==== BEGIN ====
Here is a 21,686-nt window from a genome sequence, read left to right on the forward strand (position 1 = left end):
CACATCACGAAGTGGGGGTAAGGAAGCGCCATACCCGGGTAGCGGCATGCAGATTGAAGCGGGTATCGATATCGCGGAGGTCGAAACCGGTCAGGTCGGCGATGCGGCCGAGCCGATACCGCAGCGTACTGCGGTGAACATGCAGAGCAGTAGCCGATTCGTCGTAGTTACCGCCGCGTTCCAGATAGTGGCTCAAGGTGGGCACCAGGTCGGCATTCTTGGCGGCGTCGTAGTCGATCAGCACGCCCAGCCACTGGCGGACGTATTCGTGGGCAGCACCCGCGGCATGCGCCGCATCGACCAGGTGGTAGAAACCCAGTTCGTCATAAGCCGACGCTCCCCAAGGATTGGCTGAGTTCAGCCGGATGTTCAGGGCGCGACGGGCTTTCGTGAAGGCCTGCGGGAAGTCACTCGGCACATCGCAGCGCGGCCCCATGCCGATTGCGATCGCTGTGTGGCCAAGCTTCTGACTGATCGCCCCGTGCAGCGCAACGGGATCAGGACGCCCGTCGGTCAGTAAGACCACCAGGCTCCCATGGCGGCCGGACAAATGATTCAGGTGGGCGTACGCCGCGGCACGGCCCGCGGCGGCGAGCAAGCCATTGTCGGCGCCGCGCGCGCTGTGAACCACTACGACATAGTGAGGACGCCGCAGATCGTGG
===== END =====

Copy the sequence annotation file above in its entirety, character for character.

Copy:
Here is a 21,686-nt window from a genome sequence, read left to right on the forward strand (position 1 = left end):
CACATCACGAAGTGGGGGTAAGGAAGCGCCATACCCGGGTAGCGGCATGCAGATTGAAGCGGGTATCGATATCGCGGAGGTCGAAACCGGTCAGGTCGGCGATGCGGCCGAGCCGATACCGCAGCGTACTGCGGTGAACATGCAGAGCAGTAGCCGATTCGTCGTAGTTACCGCCGCGTTCCAGATAGTGGCTCAAGGTGGGCACCAGGTCGGCATTCTTGGCGGCGTCGTAGTCGATCAGCACGCCCAGCCACTGGCGGACGTATTCGTGGGCAGCACCCGCGGCATGCGCCGCATCGACCAGGTGGTAGAAACCCAGTTCGTCATAAGCCGACGCTCCCCAAGGATTGGCTGAGTTCAGCCGGATGTTCAGGGCGCGACGGGCTTTCGTGAAGGCCTGCGGGAAGTCACTCGGCACATCGCAGCGCGGCCCCATGCCGATTGCGATCGCTGTGTGGCCAAGCTTCTGACTGATCGCCCCGTGCAGCGCAACGGGATCAGGACGCCCGTCGGTCAGTAAGACCACCAGGCTCCCATGGCGGCCGGACAAATGATTCAGGTGGGCGTACGCCGCGGCACGGCCCGCGGCGGCGAGCAAGCCATTGTCGGCGCCGCGCGCGCTGTGAACCACTACGACATAGTGAGGACGCCGCAGATCGTGG